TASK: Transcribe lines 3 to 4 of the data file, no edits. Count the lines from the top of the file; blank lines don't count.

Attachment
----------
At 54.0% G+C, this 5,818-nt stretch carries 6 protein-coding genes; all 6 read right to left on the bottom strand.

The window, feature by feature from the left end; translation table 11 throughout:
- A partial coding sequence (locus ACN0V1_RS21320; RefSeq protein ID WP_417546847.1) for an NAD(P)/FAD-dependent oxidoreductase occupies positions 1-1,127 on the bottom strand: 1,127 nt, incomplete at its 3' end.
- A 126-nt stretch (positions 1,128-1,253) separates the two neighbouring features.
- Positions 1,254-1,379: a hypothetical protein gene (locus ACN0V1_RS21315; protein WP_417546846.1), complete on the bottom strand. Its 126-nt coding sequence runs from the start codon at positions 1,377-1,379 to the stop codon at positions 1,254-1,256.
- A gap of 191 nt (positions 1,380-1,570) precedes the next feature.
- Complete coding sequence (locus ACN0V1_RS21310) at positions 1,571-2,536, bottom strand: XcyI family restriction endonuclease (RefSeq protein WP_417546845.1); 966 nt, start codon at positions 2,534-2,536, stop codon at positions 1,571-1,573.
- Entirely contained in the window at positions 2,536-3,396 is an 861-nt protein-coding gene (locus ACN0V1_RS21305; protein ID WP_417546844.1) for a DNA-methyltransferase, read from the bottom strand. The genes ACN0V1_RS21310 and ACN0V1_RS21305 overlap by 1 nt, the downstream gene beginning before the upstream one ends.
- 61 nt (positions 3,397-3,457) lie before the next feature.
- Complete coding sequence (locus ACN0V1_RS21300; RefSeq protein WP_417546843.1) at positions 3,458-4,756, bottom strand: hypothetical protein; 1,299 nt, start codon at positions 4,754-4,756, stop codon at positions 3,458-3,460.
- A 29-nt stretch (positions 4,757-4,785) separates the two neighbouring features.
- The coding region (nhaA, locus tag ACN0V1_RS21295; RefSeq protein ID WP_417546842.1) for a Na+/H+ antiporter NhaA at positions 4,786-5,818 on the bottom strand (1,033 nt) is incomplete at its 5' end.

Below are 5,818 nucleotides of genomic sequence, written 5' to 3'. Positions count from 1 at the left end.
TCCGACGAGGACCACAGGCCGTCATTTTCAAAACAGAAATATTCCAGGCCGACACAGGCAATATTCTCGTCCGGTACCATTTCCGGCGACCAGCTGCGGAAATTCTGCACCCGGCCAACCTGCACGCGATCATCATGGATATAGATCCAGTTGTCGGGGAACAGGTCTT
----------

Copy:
- A partial coding sequence (locus ACN0V1_RS21320; RefSeq protein ID WP_417546847.1) for an NAD(P)/FAD-dependent oxidoreductase occupies positions 1-1,127 on the bottom strand: 1,127 nt, incomplete at its 3' end.
- A 126-nt stretch (positions 1,128-1,253) separates the two neighbouring features.